Laurin Kelly Contributing Member

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    I usually reference American Psycho as the most real life name dropping of places, people and things I've ever seen in a book. It's practically non-stop through the novel, and it didn't seem to do Bret Easton Ellis too much harm.
     
  10. Spencer1990

    Spencer1990 Contributing Member

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    I'm not sure negative mention of an existing company would be damaging for the author. I mean, sure, if you wrote a novel for the sole purpose of slandering a specific company, you might get some trouble, but how many of us are trying to do that? And that's assuming the company even hears about the work which is pretty unlikely.

    There's huge benefit for using an existing place, mentioning an existing item. There is work that's already done. I don't have to describe what the inside of a Walmart looks like. I can spend those words on story. If I made up a place to look like Walmart, people would picture Walmart anyway (assuming I've done my job as an author). So, what's the point in not using existing places?

    All of that said, it really depends on what you're writing and what effect you're trying to achieve. There is benefit in making up fictional locations as well.
     
  11. DueNorth

    DueNorth Active Member

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    I'm not suggesting that the issue is liability--I don't think it is. You have a good deal of latitude in criticizing businesses, and slander is a difficult case to make. I doubt that you'd have any sort of trouble because your fictional character in your made-up story has some pretend incident in your novel in some real restaurant.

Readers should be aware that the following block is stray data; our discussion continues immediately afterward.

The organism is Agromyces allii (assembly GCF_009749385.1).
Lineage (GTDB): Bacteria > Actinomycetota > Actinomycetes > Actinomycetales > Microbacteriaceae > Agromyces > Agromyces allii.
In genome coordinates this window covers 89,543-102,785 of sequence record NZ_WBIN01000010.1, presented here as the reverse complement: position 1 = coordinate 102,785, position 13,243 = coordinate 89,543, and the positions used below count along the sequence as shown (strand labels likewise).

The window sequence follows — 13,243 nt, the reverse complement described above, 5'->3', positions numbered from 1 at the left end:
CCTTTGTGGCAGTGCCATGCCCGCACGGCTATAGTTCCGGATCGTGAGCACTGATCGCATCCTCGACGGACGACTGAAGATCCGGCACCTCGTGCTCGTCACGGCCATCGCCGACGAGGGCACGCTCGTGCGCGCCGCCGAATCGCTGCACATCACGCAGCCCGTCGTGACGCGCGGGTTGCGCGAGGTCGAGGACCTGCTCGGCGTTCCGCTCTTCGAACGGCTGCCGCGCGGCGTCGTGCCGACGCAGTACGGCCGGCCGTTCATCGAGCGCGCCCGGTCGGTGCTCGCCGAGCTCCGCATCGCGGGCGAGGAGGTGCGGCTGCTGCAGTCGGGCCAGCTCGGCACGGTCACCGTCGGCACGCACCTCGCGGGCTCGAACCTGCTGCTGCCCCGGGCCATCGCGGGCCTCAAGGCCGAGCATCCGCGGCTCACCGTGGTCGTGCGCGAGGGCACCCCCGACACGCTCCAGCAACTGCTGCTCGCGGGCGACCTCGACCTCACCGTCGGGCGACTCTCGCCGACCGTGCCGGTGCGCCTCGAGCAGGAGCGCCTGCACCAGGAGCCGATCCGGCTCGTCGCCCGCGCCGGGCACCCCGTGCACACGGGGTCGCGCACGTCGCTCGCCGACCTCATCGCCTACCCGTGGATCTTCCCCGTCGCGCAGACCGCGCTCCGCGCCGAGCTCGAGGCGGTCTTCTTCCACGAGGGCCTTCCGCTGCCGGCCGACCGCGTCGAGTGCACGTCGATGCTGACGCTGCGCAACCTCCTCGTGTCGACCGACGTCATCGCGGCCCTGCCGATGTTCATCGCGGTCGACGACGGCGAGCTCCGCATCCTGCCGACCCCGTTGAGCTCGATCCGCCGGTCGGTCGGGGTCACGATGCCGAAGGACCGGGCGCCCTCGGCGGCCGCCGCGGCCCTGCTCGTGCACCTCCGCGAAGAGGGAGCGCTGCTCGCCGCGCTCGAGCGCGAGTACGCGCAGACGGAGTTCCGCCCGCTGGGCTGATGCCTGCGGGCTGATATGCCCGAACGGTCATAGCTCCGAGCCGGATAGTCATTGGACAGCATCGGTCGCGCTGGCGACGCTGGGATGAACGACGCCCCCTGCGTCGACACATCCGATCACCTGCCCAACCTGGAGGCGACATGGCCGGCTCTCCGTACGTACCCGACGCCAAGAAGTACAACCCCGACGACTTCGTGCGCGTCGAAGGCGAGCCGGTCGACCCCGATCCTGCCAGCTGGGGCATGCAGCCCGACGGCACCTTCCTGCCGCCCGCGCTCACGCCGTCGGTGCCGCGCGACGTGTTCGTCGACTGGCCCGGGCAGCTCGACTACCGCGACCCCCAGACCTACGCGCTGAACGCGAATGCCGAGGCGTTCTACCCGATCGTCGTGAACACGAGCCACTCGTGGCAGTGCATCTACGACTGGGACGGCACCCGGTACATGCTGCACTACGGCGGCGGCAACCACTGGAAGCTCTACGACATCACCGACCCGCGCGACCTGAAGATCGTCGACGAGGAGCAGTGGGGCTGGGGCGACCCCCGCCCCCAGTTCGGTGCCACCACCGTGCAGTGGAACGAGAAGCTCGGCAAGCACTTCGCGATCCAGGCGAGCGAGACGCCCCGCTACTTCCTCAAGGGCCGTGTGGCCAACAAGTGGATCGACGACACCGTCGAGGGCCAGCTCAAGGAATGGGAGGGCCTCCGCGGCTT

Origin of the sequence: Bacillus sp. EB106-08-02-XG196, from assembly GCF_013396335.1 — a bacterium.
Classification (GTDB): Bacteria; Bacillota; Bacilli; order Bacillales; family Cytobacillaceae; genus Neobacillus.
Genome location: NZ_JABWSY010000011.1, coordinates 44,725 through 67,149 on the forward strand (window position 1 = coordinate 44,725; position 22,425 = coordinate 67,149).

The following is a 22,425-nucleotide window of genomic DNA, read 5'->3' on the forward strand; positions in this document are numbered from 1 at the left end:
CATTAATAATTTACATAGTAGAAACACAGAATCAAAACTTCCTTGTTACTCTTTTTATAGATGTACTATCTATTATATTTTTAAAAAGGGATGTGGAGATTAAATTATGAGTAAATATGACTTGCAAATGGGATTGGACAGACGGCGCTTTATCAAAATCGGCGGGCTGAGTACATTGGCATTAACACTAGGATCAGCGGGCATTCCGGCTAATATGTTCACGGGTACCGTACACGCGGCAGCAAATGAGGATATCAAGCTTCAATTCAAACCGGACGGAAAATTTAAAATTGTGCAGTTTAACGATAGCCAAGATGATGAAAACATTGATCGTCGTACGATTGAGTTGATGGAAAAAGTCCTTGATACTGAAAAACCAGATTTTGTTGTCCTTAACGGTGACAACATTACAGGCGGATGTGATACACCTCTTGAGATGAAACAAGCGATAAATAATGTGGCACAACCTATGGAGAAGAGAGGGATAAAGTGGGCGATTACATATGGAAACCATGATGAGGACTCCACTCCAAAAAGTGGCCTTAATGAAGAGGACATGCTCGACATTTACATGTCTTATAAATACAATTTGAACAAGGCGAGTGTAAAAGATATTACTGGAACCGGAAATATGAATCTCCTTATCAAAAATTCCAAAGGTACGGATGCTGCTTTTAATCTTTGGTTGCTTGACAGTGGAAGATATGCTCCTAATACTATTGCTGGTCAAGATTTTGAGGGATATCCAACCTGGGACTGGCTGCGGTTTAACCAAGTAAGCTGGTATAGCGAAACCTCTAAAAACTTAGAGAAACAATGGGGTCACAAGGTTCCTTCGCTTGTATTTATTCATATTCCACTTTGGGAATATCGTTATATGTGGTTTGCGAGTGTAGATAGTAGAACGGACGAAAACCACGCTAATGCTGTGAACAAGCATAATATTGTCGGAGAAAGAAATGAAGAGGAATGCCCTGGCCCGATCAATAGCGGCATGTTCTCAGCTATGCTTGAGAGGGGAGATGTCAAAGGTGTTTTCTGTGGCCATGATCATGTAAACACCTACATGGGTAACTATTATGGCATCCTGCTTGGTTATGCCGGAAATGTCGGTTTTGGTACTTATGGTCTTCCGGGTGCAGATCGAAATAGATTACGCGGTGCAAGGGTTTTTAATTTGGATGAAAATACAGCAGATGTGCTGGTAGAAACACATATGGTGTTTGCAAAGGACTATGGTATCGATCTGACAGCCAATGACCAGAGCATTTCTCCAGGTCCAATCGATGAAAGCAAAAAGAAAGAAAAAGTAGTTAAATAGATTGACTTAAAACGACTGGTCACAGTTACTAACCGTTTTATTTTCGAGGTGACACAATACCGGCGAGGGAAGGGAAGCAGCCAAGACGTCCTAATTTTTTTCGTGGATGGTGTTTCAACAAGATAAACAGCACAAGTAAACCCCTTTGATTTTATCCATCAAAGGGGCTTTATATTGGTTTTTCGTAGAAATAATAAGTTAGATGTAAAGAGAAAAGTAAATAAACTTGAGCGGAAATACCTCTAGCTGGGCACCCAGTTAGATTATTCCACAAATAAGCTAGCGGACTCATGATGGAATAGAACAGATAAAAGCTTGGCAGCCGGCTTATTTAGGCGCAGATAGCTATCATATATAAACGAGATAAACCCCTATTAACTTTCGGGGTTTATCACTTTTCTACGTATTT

The point I am making is that when you are describing an actual place--that you have never been to--you had better darn well be describing it accurately because people who have been there (especially who live by it) will love to find fault with your inaccuracies. AND, once you portray your restaurant scene as taking place in a particular, real-life restaurant, you are bound by the truth of that setting. You certainly are free to choose to do it--or not.
     
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  12. Homer Potvin

    Homer Potvin Contributing Member

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    Are they rich? You're talking major dollars in that NYC hood...
     
  13. jannert

    jannert Contributing Member Supporter Contributor

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    I think using a real place as the setting for or in a story is fine, no matter what kind of a place it is. However, making up stuff ABOUT the real place probably isn't on. If characters use the restaurant to meet up with each other, that should be fine. If your story is about a waitress who works there and has an affair with the boss, better disguise the location with another name for the restaurant and another (fictional) street address.
     
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  14. big soft moose

    big soft moose Contributing Member

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    Mclibel anyone ? Supersize with fries ? https://en.wikipedia.org/wiki/McLibel_case

    The original Mclibel was about a fact sheet distributed to less than 100 people, imagine if it had been in a book with a distribution of say 20 thousand.

    Also while defamation is a difficult win (Mclibel wound up as a split decision) its also a money pit for lawyers fees - the Mclibel two spent over £30k fighting their case - and macdonalds or whoever can afford much better lawyers than the average author.
     
  15. DueNorth

    DueNorth Active Member

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    The so-called "McLibel" case is entirely a "horse of a different color." That was a case where an environmental group published a "fact sheet" the purpose of which was to attack a business and that group did so with clearly erroneous information (and malicious intent). A more direct analogy would be a restaurant reviewer who is critical of a restaurant is not at risk of libel. But, to Jannert's point, if you make up things about implied real people, oh,oh!

    Once again though, my primary point is not about libel, it is about the disadvantage of using a setting you have not personally seen and experienced and being in a position to accurately portray it to a reader. My bias, obviously--I prefer making things up!
     
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  16. Steerpike

    Steerpike Felis amatus Supporter Contributor

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    Concerns are often more on the trademark side, and in particular with the cost of defense. Well-known authors do use business names, however.